Tuna populations are in decline
Bluefin tuna have a lot of admirers. Marine biologists are intrigued by their size and speed, they’re a noteworthy source of revenue for many fishermen, and many sushi lovers are willing to spend a little more for their favorite tuna roll. In fact, this fish is so important to so many, that it warrants a five-day meeting of the world’s five biggest tuna fisheries — accounting for 77 countries and regions.
The meeting is taking place in Japan, the country that consumes more than half the world’s bluefin tuna catch. But Japan isn’t solely to blame (no pun intended) for the declining populations.
Closer to home, in the Gulf of Mexico, bluefin tuna are being caught as bycatch primarily on longlining boats that are legally fishing for yellowfin tuna. This area is the only place in the western Atlantic Ocean where bluefins spawn, making it of the utmost importance for ensuring healthy populations. Oceana and other NGO’s are working to get the area closed to longliners during the spawning season. Blue Ocean Institute has gone so far as to file a lawsuit to that effect, which Oceana heartily endorses.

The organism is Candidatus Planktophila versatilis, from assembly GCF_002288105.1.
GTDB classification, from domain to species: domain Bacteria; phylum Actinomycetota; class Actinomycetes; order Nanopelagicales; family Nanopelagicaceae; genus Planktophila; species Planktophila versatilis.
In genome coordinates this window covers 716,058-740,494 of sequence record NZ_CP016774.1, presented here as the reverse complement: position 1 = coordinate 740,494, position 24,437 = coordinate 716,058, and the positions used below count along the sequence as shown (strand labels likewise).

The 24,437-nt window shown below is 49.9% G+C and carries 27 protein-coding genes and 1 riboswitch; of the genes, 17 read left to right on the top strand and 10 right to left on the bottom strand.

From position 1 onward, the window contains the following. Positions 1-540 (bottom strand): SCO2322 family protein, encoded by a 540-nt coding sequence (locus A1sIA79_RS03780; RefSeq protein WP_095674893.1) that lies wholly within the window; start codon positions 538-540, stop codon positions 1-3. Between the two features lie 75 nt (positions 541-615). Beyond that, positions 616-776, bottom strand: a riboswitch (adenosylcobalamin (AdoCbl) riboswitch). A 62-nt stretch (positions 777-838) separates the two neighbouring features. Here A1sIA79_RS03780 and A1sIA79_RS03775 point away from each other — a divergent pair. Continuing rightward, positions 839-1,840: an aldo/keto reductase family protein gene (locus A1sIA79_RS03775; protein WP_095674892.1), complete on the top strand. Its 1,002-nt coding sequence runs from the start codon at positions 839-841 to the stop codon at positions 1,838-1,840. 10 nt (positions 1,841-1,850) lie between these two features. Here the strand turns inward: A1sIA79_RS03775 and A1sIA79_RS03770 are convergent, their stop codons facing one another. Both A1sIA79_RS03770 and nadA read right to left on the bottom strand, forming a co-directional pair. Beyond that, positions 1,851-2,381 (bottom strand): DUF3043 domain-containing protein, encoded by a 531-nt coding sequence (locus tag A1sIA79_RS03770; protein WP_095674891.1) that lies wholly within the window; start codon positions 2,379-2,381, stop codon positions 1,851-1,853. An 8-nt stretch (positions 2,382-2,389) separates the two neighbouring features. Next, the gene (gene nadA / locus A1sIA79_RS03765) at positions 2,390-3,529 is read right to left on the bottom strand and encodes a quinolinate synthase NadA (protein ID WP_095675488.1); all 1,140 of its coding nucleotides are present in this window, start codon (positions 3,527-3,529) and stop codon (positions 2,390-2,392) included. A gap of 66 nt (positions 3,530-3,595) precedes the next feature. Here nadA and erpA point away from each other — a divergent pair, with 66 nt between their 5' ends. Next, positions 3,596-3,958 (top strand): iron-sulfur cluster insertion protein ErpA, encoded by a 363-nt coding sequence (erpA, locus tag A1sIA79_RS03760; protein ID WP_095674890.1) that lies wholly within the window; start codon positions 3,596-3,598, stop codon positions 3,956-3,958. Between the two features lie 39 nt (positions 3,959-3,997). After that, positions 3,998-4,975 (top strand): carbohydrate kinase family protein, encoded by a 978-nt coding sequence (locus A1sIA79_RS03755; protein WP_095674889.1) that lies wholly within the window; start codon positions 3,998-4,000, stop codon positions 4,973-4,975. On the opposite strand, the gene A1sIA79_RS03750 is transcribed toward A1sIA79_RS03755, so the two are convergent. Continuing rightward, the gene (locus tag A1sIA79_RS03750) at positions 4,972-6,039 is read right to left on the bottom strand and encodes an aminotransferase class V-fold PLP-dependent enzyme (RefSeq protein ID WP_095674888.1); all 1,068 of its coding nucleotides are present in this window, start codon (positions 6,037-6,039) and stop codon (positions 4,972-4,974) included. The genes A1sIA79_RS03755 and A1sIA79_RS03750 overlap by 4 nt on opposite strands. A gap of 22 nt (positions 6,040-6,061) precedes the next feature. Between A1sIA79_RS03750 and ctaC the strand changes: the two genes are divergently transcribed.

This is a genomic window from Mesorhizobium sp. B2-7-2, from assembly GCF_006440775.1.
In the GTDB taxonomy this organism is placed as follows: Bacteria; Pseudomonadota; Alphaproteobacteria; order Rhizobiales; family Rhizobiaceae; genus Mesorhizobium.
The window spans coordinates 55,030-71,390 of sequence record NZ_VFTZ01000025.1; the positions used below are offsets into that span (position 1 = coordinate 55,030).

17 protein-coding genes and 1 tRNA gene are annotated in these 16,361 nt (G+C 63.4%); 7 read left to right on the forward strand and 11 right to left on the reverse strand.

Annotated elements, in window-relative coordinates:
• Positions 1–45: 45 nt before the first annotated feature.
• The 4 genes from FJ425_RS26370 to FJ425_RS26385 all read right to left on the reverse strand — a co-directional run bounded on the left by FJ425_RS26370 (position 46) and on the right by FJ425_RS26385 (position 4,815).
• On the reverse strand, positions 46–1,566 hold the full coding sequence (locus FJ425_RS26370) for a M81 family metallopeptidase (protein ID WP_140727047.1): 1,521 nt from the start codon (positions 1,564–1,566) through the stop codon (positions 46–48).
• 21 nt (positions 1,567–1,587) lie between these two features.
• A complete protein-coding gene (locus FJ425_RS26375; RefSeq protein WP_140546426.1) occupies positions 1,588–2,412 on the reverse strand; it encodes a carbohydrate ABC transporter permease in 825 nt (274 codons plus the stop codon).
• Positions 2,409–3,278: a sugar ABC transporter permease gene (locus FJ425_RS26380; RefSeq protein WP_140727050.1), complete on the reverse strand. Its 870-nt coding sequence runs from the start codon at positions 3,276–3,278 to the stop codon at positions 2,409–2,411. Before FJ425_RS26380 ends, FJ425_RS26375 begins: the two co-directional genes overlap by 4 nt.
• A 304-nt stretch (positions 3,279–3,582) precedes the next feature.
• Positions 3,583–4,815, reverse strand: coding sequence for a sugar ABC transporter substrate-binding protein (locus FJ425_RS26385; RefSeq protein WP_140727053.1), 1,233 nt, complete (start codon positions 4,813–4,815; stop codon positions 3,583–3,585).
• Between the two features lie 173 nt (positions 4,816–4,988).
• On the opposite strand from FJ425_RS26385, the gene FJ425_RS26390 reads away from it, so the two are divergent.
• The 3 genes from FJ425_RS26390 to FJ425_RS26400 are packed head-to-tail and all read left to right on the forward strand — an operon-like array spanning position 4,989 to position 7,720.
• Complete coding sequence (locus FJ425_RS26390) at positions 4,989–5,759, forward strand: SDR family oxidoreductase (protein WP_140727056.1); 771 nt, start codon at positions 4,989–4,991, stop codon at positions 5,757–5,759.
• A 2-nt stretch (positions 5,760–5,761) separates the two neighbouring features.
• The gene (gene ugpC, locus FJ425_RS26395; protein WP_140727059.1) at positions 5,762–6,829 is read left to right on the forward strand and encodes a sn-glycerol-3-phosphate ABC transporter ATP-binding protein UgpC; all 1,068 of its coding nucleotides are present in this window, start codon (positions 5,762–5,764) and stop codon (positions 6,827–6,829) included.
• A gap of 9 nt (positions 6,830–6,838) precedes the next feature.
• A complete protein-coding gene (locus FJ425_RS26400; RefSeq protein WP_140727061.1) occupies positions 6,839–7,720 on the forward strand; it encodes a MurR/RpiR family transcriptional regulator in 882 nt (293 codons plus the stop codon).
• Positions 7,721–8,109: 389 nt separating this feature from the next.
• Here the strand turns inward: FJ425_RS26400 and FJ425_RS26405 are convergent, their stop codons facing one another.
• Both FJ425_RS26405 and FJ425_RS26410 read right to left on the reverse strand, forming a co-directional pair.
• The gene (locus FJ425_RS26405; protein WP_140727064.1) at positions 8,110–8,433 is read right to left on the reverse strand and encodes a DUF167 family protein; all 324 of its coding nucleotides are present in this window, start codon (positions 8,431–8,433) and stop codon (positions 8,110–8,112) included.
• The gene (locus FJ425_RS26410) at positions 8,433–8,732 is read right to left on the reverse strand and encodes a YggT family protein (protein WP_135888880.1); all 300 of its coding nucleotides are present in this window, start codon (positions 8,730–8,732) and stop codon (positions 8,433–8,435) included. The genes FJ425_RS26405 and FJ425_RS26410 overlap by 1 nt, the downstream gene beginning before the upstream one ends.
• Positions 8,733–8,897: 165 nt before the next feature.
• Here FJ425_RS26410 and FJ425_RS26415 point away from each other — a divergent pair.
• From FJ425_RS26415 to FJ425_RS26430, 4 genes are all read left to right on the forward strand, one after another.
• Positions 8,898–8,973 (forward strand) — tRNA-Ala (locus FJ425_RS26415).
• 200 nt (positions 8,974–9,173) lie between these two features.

Excessive consumption coupled with wasted catch are driving bluefin and other tuna populations to the brink of irreversible collapse. Conservationists hope that this week’s meeting will result in better management of worldwide tuna stocks. Stay tuned.
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